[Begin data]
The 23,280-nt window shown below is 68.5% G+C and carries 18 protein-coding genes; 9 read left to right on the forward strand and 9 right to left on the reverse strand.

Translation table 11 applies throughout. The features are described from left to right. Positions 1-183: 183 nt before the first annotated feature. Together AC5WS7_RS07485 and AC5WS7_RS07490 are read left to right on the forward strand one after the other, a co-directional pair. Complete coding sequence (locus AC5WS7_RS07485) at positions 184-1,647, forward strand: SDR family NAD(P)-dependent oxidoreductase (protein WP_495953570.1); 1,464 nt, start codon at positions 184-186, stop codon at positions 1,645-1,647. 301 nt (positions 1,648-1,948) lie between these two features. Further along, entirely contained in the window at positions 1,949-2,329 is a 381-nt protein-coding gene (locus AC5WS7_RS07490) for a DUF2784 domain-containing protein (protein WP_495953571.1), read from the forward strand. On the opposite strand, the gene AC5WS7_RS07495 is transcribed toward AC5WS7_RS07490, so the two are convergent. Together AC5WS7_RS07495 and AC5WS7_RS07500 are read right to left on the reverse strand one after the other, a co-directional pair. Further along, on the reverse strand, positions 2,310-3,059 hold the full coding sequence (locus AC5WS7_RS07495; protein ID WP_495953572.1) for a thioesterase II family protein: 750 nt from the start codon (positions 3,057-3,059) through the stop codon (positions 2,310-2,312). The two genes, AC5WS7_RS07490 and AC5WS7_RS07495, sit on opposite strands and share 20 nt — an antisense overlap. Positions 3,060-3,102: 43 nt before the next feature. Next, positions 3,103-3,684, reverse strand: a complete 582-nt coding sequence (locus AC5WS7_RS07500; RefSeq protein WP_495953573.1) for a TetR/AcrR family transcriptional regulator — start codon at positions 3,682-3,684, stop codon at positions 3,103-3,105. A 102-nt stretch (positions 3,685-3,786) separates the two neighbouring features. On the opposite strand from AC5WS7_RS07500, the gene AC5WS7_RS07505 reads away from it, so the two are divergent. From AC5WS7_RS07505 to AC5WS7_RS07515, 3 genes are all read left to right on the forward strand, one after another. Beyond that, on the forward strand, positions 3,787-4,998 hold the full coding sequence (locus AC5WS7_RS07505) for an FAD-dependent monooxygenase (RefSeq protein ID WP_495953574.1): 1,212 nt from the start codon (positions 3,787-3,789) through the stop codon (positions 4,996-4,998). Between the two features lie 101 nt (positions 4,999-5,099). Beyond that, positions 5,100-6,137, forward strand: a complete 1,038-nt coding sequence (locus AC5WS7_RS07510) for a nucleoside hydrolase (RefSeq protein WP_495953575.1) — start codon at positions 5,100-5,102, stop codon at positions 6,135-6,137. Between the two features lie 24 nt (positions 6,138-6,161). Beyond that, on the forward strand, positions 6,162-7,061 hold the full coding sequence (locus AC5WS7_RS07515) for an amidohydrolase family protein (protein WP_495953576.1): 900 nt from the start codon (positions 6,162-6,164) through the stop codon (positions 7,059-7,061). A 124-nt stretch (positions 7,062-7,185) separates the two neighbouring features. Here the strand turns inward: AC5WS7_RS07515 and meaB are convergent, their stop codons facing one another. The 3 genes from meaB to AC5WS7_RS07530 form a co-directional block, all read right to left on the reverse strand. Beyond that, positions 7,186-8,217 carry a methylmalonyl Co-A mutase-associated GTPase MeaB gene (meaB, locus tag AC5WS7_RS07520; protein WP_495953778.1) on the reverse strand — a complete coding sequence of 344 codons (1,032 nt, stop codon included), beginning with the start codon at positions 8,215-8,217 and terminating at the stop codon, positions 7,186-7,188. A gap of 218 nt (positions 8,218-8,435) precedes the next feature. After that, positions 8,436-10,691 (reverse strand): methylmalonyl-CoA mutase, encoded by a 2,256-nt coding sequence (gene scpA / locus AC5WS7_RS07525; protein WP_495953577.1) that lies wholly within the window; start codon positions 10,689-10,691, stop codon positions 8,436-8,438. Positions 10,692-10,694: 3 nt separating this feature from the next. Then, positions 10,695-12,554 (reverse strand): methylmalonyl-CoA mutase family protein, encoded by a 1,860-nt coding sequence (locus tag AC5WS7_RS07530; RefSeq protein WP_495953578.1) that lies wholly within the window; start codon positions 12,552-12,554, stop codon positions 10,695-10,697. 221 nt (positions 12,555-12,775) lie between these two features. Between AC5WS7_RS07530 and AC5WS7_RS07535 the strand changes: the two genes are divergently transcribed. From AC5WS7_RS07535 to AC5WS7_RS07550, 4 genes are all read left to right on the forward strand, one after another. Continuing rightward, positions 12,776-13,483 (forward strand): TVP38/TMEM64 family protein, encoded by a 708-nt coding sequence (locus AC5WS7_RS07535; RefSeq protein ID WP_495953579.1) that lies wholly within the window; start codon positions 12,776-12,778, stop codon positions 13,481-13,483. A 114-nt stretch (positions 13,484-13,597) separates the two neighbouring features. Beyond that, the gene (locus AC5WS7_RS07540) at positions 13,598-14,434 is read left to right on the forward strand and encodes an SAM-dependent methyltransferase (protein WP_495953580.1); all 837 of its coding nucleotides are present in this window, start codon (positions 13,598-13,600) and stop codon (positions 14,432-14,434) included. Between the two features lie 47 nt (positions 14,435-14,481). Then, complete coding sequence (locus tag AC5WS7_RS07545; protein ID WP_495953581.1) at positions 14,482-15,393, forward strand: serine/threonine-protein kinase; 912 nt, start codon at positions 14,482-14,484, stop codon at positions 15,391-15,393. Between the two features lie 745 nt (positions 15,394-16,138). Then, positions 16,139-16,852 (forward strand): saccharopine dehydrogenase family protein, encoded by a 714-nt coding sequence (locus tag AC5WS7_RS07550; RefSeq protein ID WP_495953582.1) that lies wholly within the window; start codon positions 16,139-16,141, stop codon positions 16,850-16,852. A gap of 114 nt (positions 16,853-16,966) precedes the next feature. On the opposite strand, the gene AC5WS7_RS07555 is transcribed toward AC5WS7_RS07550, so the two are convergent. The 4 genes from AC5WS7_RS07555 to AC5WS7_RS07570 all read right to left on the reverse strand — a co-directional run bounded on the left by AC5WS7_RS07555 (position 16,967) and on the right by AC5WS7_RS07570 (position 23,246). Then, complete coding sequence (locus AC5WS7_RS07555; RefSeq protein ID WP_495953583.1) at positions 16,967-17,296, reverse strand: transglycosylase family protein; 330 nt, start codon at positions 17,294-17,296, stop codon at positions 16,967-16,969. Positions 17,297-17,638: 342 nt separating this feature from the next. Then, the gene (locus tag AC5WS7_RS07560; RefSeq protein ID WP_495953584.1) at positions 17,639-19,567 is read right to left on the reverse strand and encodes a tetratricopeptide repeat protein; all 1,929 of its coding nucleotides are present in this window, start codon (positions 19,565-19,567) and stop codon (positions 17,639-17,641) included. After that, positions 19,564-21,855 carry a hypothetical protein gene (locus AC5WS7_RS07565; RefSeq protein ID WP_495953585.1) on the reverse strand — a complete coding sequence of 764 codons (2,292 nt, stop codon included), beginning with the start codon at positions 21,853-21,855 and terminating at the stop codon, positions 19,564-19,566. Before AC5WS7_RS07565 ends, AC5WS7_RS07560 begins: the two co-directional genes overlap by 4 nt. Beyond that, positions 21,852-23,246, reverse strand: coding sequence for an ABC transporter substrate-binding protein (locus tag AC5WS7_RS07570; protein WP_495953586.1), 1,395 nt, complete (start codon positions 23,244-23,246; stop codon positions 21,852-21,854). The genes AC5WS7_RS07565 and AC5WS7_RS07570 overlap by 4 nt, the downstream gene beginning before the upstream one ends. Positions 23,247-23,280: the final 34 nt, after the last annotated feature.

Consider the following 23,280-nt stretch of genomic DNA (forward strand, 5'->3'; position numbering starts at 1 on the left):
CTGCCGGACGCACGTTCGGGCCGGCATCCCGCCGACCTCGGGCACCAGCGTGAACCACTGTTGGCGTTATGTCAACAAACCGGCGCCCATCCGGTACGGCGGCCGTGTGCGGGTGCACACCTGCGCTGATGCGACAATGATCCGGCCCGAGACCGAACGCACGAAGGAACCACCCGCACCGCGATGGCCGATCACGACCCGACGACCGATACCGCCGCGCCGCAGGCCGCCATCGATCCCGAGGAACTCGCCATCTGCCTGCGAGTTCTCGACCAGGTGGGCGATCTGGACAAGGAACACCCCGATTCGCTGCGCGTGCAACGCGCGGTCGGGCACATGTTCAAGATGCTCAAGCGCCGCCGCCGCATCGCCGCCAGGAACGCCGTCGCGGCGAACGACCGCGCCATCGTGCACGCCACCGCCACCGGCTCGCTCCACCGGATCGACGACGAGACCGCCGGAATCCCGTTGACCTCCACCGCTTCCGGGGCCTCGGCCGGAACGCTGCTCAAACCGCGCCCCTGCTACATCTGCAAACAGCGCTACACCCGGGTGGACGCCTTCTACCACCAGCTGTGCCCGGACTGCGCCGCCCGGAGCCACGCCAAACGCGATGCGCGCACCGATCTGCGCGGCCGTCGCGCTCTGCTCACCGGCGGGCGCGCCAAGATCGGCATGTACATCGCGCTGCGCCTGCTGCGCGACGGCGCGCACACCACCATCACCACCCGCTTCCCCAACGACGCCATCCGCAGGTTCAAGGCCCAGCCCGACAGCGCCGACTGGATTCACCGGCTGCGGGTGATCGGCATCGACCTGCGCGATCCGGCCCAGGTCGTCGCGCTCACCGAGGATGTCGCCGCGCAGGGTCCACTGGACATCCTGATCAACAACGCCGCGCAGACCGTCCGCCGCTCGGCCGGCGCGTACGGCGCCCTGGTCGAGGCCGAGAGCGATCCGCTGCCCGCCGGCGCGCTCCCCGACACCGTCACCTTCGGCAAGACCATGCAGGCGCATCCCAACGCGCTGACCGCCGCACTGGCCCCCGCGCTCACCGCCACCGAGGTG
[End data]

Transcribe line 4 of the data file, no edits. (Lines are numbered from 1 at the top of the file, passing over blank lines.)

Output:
CTGCCGGACGCACGTTCGGGCCGGCATCCCGCCGACCTCGGGCACCAGCGTGAACCACTGTTGGCGTTATGTCAACAAACCGGCGCCCATCCGGTACGGCGGCCGTGTGCGGGTGCACACCTGCGCTGATGCGACAATGATCCGGCCCGAGACCGAACGCACGAAGGAACCACCCGCACCGCGATGGCCGATCACGACCCGACGACCGATACCGCCGCGCCGCAGGCCGCCATCGATCCCGAGGAACTCGCCATCTGCCTGCGAGTTCTCGACCAGGTGGGCGATCTGGACAAGGAACACCCCGATTCGCTGCGCGTGCAACGCGCGGTCGGGCACATGTTCAAGATGCTCAAGCGCCGCCGCCGCATCGCCGCCAGGAACGCCGTCGCGGCGAACGACCGCGCCATCGTGCACGCCACCGCCACCGGCTCGCTCCACCGGATCGACGACGAGACCGCCGGAATCCCGTTGACCTCCACCGCTTCCGGGGCCTCGGCCGGAACGCTGCTCAAACCGCGCCCCTGCTACATCTGCAAACAGCGCTACACCCGGGTGGACGCCTTCTACCACCAGCTGTGCCCGGACTGCGCCGCCCGGAGCCACGCCAAACGCGATGCGCGCACCGATCTGCGCGGCCGTCGCGCTCTGCTCACCGGCGGGCGCGCCAAGATCGGCATGTACATCGCGCTGCGCCTGCTGCGCGACGGCGCGCACACCACCATCACCACCCGCTTCCCCAACGACGCCATCCGCAGGTTCAAGGCCCAGCCCGACAGCGCCGACTGGATTCACCGGCTGCGGGTGATCGGCATCGACCTGCGCGATCCGGCCCAGGTCGTCGCGCTCACCGAGGATGTCGCCGCGCAGGGTCCACTGGACATCCTGATCAACAACGCCGCGCAGACCGTCCGCCGCTCGGCCGGCGCGTACGGCGCCCTGGTCGAGGCCGAGAGCGATCCGCTGCCCGCCGGCGCGCTCCCCGACACCGTCACCTTCGGCAAGACCATGCAGGCGCATCCCAACGCGCTGACCGCCGCACTGGCCCCCGCGCTCACCGCCACCGAGGTG